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Johns Hopkins Nursing Fall/Winter 2010 Explores Collaborations in Healthcare

Posted: 11/22/2010

When it comes to healthcare, an innovative team approach is essential to providing excellent patient care, advancing research, and educating future healthcare providers.  The fall/winter 2010 issue of Johns Hopkins Nursing explores how today's nurses work to bridge disciplines and discover new collaborative opportunities.

Carol Glover, 68, is seeing first-hand the benefits of this collaboration.  It used to be difficult for the long-time Baltimore resident to move around her home.  Arthritis and scoliosis made it challenging to navigate stairways, reach the rods in her closet, or manage the 20+ medications in her cabinet.  "House Calls" tells how an unlikely trio--a nurse, an occupational therapist, and a handyman--can help Glover and other aging Baltimore residents like her discover a newfound independence.

Even the youngest patients can benefit from these interdisciplinary collaborations.  Post-doctoral fellow Shelly Eisbach, PhD, RN, is studying children with behavioral problems.  She needs to measure their stress hormone levels, but like all children, these preschoolers don't want to give blood samples for analysis.  The solution comes from the Center for Interdisciplinary Salivary Bioscience Research, a new initiative led by Douglas Granger, PhD, at the Johns Hopkins University School of Nursing.  "My focus is collaborate, collaborate, collaborate," says Granger in "Saliva Science."  His salivary analysis techniques can be used by researchers in a broad range of disciplines, from nursing and medicine to anthropology and economics.

New collaborative models are emerging in the area of nursing education as well.  In "An Interprofessional Education," nurse practitioner student Anthony Pho, RN, gives a first-hand account of a new program to bridge the divide between nurses and physicians.  "MDs and NPs are not familiar with the differences in educational training for each role," writes Pho.  "A solution, I believe, is to integrate collaboration earlier in the nursing and medicine curricula."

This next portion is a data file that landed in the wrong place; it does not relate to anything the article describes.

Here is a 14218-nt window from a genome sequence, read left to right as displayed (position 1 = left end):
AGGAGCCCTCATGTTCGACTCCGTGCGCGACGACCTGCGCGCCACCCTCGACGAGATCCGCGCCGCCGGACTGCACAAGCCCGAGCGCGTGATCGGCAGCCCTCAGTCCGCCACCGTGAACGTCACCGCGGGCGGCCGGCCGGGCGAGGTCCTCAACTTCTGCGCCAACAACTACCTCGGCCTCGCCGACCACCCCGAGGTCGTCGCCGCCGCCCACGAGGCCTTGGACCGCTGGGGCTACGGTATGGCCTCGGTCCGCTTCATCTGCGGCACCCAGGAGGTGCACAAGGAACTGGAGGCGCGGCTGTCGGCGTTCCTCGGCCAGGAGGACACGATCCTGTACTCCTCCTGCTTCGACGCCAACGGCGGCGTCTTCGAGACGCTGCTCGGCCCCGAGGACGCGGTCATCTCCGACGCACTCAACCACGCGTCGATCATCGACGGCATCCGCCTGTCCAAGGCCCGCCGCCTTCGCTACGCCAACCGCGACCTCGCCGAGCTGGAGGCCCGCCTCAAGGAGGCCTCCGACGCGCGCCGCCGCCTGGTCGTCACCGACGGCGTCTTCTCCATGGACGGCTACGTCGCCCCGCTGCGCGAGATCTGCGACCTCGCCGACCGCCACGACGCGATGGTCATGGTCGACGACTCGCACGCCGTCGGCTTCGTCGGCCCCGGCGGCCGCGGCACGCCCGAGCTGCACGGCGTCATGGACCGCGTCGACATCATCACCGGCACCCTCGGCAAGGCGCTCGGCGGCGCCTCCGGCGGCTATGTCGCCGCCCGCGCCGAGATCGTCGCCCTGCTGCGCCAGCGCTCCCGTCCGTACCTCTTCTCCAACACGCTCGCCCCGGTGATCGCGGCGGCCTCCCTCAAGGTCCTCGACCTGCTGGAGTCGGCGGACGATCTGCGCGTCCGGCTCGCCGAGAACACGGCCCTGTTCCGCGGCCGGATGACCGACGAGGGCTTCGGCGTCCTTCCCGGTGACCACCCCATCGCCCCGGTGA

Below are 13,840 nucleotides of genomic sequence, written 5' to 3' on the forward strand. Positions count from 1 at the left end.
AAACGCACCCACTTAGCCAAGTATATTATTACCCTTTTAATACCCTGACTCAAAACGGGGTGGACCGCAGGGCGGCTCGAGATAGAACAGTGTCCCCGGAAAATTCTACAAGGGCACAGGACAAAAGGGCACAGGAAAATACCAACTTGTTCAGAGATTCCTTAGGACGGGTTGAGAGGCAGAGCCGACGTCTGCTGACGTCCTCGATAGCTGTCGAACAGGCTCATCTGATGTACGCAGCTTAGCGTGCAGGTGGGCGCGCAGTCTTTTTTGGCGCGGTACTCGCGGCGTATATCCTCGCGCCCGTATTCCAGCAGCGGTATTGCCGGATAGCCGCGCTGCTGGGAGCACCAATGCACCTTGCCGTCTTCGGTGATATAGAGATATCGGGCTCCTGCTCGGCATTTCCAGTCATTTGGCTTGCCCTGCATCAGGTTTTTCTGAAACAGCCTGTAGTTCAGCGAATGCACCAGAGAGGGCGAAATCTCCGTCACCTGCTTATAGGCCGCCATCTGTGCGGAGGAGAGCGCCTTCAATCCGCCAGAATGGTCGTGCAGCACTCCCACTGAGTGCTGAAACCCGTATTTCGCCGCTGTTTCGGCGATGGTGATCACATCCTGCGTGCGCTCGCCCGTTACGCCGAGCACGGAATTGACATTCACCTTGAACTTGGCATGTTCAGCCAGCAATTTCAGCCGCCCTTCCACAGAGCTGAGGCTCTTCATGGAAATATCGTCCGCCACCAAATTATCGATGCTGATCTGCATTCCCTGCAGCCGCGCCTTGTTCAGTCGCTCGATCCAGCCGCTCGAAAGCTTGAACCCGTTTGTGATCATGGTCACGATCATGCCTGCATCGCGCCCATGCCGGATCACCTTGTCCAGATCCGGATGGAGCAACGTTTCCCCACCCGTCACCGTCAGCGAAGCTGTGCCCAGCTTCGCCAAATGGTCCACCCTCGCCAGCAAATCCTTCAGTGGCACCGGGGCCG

Even within the discipline of nursing, a new model of partnership for learning is showing promise.   "Group Think" describes a new Clinical Academic Partnership Preceptorship (CAPP) program in which nurse preceptors are paired with just one or two students for the duration of their clinical rotation.  Shadowing one nurse throughout the day for an entire course allows the students to see the full picture of nursing practice, and "there's no replacement for that level of attention students get in the CAPP program," says Pamela Jeffries, DNS, RN, Associate Dean of Academic Affairs.

Also in this issue: 

  • "One September Day"--Though a doctor was shot in the hallways of The Johns Hopkins Hospital, staff remained calm, professional, and committed to patient care.  Nurses, nursing students, and patients tell the story of that day in their own words.
  • "Improving Healthcare, Together"--According to Johns Hopkins University President Ronald Daniels, collaborations are key to achieving equity and efficiency in care.
  • "Hard Roads Led Them Home"--When illness and tragedy stuck, three women found their calling in nursing care.